Developing Students' Awareness of Plagiarism: Crisis and Opportunities
Madray, Amrita, Library Philosophy and Practice
In the past several years, the faculty and administration at the C. W. Post Campus of Long Island University have looked to the C. W. Post Campus B. Davis Schwartz Memorial Library for assistance and leadership in grappling with issues related to student plagiarism. Having done extensive work on plagiarism, I was selected by the Dean of Libraries to function as the Coordinator of Plagiarism Activities, charged with providing campus-wide support to faculty and students on these issues.
Previously, I collaborated with the director of the Faculty Technology Resource Center (an office established by the campus Information Technology Department to assist faculty with integrating technology into the classroom) to offer a plagiarism workshop for faculty at Long Island University's C. W. Post Campus and satellite campuses in Brooklyn and Southampton, New York.
Recognizing the Internet as the principal venue, one that is fast, easy, and satisfying in successfully accessing information on almost any imaginable topic, I offer customized seminars to faculty each semester on the prevention and detection of plagiarism to give them a further advantage when reading and reviewing student papers and projects. Similar classes, entitled Plagiarism Awareness Workshops, are presented to students in a variety of ways: by special arrangement in the classrooms, during freshman orientation, and by incorporating plagiarism issues into the Library Instruction program.
The authoring software PowerPoint, which is introductory, informational, and representational, is presented in the students' Plagiarism Awareness session. Clear examples of reputed plagiarism are included, as well as tips on how to avoid it. In addition, Campus academic misconduct policies and repercussions are highlighted.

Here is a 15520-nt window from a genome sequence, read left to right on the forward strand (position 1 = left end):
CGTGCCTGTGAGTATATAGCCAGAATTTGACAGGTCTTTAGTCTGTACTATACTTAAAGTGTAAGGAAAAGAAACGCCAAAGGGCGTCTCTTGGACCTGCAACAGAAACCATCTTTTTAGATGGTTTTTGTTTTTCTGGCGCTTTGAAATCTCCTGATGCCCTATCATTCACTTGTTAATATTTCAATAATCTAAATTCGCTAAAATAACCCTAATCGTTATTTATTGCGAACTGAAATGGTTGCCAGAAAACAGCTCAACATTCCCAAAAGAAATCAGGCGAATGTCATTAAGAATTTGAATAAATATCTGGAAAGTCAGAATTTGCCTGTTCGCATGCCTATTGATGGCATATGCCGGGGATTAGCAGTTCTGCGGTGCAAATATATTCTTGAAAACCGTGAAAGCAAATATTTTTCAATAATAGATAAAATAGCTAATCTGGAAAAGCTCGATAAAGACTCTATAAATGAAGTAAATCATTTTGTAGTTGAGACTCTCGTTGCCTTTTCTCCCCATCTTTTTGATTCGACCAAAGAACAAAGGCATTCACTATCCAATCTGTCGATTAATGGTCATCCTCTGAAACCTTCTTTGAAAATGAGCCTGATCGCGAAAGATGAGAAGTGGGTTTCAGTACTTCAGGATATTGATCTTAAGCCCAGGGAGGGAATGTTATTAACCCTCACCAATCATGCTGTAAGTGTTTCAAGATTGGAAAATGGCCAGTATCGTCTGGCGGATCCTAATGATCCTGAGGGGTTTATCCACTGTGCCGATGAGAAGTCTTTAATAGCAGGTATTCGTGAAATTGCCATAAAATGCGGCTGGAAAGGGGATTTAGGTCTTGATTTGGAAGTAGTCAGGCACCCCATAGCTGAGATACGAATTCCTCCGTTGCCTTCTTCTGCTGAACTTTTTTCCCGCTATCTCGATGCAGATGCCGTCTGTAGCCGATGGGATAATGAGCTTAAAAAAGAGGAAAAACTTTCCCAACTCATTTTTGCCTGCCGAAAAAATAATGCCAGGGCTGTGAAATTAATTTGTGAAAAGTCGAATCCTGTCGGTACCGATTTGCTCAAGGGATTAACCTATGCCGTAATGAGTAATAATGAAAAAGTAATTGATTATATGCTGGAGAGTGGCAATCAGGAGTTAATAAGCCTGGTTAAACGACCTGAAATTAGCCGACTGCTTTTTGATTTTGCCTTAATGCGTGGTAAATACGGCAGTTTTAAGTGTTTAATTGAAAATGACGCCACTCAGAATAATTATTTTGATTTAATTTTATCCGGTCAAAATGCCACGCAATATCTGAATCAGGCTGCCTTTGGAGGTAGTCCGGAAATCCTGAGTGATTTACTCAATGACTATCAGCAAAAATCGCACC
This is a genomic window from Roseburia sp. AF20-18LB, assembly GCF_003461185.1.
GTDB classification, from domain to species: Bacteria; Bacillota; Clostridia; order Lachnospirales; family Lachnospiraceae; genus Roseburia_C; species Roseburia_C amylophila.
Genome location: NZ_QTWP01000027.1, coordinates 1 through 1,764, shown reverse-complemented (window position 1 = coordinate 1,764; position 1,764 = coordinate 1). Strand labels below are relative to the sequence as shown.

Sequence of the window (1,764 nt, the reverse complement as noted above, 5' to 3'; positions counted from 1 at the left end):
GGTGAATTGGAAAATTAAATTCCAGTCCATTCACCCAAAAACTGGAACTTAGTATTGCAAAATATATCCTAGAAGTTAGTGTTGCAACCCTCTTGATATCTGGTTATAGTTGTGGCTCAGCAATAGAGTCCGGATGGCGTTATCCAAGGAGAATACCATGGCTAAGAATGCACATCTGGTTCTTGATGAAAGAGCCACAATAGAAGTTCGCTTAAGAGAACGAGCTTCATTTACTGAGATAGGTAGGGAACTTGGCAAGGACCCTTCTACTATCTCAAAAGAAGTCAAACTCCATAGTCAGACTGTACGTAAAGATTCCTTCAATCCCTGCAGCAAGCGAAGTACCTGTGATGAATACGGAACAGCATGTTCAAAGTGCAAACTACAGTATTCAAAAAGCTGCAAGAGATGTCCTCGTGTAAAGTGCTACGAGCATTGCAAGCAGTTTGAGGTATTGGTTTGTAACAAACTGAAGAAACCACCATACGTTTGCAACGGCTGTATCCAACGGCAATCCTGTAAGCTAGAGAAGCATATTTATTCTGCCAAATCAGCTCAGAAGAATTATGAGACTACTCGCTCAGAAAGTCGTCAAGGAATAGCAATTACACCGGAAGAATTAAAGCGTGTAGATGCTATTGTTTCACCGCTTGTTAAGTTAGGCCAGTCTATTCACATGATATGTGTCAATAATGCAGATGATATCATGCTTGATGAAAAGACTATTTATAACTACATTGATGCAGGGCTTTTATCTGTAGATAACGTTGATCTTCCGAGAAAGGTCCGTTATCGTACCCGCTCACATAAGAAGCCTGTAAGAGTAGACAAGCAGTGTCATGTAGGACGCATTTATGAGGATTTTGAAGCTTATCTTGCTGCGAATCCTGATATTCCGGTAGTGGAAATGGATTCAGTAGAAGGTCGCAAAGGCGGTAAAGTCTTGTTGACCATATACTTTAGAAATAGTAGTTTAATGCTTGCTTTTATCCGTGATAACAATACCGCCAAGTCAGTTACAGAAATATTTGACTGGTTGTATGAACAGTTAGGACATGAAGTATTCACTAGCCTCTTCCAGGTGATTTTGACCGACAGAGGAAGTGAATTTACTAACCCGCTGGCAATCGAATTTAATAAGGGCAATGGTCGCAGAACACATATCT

Text from C. W. Post's Campus Ethos Statement is used in this session to conduct an online, interactive lesson that depicts scenarios on how students might plagiarize unintentionally. Examples include different versions of paraphrases, quotes, and citations that students are asked to compare, and then determine and substantiate whether or not specific phrases have been plagiarized or used correctly.
These innovative exercises always seem to capture the attention of students more than the preceding PowerPoint lecture. Described as Millennial students (formerly Generation X and Y) by Holliday and Li (2004), students today "tend to be visual learners and multitaskers and get bored quickly" (p. 357) and have never experienced learning without using technology as a tool. This new lesson seems to challenge them, stimulates class discussion, and gives rise to thought-provoking questions on writing research papers. The sessions then end on a high note, with a positive spin on an otherwise dry topic of little interest to this group of digital learners.
Purpose of the Study
Relevant articles, books, and media, as well as workshops and conferences, have revealed that the rise of plagiarism can be attributed to many factors, not the least of which is the Internet. How much plagiarism is unintentional and what can be done about it is a large part of this conversation. This study examines students' understanding of plagiarism as it relates to their ability to write research papers.
In June 2005, based on data collected from a survey that involved about 50,000 undergraduates from more than 60 colleges, McCabe (2006) of the Center for Academic Integrity (CAI) related that "levels of cheating and plagiarism remain high." In April of 2006, the Chronicle of Higher Education reported that 37 graduate students studying mechanical engineering at Ohio University (ranked in the top 50 public national universities in the United States by U. S. News & World Report) plagiarized their theses and dissertations. Another plagiarism scandal involved Kaavya Viswanathan, a Harvard University sophomore. …